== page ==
The Great Big Book of Families
The Great Big Book of Families: HQ744 .H54 2011
Author(s): Mary Hoffman
New York : Dial Books for Young Readers 2011.
Features illustrations and descriptions of different types of families and how their lives are similar and different.
The Moral Project of Childhood: Motherhood, Material Life, and Early Children's Consumer Culture
The Moral Project of Childhood: Motherhood, Material Life, and Early Children's Consumer Culture: HQ759 .C727 2020
Author(s): Daniel Thomas Cook
New York : New York University Press 
Examines the Protestant origins of motherhood and the child consumer Throughout history, the responsibility for children’s moral well-being has fallen into the laps of mothers. In The Moral Project of Childhood, the noted childhood studies scholar Daniel Thomas Cook illustrates how mothers in the nineteenth-century United States meticulously managed their children’s needs and wants, pleasures and pains, through the material world so as to produce the “child” as a moral project. Drawing on a century of religiously-oriented child care advice in women’s periodicals, he examines how children ultimately came to be understood by mothers—and later, by commercial actors—as consumers. From concerns about taste, to forms of discipline and punishment, to play and toys, Cook delves into the social politics of motherhood, historical anxieties about childhood, and early children’s consumer culture. An engaging read, The Moral Project of Childhood provides a rich cultural history of childhood.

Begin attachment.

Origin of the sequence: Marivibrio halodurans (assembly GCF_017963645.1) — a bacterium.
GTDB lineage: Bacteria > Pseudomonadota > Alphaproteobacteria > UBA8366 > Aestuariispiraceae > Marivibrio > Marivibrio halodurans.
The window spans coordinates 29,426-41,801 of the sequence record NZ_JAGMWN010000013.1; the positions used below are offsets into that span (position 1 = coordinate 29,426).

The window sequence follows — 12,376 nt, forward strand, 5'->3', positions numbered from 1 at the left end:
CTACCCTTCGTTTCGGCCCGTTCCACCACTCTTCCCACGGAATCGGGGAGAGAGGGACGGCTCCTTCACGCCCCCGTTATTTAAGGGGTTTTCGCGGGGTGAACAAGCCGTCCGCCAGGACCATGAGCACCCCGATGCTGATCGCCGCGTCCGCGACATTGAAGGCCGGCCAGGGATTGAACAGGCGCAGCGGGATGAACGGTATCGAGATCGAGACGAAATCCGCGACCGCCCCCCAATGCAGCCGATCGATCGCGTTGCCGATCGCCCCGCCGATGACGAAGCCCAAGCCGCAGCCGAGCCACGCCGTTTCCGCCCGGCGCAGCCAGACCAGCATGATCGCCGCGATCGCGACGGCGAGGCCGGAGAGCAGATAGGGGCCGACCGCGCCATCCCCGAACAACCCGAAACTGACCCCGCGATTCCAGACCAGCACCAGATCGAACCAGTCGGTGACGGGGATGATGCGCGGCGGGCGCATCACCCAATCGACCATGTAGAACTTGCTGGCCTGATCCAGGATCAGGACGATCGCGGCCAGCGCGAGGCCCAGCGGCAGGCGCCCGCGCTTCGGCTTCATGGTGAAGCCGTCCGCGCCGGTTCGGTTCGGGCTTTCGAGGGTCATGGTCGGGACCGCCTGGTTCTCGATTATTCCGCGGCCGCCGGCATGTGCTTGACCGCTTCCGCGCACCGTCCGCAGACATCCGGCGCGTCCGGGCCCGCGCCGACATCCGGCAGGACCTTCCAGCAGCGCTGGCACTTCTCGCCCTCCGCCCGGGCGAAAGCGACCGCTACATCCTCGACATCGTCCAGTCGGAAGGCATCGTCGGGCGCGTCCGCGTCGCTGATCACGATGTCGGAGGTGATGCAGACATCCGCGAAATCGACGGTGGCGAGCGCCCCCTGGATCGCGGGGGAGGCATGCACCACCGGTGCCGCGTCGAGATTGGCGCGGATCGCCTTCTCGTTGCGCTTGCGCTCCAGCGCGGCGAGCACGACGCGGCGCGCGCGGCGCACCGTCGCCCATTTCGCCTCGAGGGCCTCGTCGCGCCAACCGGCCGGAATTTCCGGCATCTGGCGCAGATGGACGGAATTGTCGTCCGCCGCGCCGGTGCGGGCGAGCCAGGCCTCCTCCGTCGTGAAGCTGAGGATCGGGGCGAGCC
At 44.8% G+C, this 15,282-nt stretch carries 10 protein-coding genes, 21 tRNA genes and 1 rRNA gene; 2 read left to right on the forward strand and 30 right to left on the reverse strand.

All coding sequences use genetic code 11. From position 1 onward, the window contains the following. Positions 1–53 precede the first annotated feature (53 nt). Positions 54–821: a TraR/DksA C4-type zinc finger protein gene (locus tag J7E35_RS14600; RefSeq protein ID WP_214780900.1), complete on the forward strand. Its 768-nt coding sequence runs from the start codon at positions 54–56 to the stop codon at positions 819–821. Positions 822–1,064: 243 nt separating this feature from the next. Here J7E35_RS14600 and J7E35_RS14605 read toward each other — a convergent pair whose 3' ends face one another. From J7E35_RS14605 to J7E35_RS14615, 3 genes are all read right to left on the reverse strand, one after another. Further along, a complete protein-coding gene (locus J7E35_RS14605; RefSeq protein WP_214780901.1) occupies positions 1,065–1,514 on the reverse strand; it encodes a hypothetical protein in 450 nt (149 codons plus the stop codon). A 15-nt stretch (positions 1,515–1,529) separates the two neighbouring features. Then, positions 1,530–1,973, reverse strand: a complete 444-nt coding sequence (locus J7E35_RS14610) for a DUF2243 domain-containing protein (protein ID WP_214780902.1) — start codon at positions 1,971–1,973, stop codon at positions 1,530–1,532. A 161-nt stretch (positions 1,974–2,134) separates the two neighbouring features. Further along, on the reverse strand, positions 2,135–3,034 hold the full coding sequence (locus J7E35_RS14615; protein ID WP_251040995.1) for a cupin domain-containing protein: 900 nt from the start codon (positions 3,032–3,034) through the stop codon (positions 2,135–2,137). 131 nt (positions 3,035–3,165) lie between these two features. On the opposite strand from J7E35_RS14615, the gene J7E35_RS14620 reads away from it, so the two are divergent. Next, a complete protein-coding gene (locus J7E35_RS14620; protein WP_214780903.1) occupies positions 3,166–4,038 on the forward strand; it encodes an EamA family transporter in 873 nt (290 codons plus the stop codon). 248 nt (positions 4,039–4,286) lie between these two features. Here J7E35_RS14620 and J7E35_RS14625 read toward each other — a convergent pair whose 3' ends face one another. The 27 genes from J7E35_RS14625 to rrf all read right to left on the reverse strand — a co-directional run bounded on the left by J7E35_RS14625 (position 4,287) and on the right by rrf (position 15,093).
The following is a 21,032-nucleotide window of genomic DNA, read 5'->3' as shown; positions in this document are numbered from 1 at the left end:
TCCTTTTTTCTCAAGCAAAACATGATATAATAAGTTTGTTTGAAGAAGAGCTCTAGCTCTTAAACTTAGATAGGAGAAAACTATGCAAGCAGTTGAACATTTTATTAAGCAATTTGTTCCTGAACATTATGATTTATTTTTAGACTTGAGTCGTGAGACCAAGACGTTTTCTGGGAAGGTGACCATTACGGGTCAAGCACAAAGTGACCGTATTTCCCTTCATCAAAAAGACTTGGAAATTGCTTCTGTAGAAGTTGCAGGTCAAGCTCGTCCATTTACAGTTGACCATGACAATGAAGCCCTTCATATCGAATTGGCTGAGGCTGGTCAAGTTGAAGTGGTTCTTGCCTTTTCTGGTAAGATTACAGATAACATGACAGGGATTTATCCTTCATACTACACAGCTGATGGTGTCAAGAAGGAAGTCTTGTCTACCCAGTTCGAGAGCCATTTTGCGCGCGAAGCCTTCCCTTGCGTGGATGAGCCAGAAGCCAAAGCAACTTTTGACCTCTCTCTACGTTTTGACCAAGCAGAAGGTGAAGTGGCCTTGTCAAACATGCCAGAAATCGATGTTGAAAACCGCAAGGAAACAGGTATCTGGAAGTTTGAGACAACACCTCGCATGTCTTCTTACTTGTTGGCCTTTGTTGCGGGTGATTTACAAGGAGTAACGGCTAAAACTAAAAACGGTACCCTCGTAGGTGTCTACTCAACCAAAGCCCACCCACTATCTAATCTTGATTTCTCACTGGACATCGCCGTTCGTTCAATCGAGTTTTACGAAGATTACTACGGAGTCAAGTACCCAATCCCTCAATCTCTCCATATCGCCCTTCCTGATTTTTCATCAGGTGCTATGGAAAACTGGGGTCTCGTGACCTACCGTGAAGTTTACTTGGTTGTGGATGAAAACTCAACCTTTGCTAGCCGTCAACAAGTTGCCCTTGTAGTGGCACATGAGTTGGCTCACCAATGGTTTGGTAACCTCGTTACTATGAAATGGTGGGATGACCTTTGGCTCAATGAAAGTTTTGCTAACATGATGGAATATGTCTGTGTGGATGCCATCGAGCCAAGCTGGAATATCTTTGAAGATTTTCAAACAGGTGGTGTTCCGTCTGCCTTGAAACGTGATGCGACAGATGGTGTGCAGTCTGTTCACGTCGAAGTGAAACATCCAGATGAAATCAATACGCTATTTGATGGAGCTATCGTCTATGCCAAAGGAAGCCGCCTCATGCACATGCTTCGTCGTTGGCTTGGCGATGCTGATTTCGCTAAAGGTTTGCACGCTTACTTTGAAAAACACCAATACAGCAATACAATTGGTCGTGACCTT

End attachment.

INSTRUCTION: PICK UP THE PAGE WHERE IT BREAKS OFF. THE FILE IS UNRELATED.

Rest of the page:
The Pope and the pill: Sex, Catholicism and women in post-war England
The Pope and the pill: Sex, Catholicism and women in post-war England: HQ766.3 .G45 2020
Author(s): David Geiringer
Manchester : Manchester University Press 2020.
This book is about the sexual and religious lives of Catholic women in post-war England. It uses original oral history material to uncover the way Catholic women negotiated spiritual and sexual demands at a moment when the two increasingly seemed at odds with one another. The book also examines the public pronouncements and secretive internal documents of the central Catholic Church, offering a ground-breaking new explanation of the Pope’s decision to prohibit the Pill in 1968. The material gathered here offers a fresh perspective on the idea that ‘sex killed God’, reframing dominant approaches to the histories of sex, religion and social change. The book will be essential reading for not only scholars of sexuality, religion, gender and oral history, but anyone interested in social and cultural change more broadly.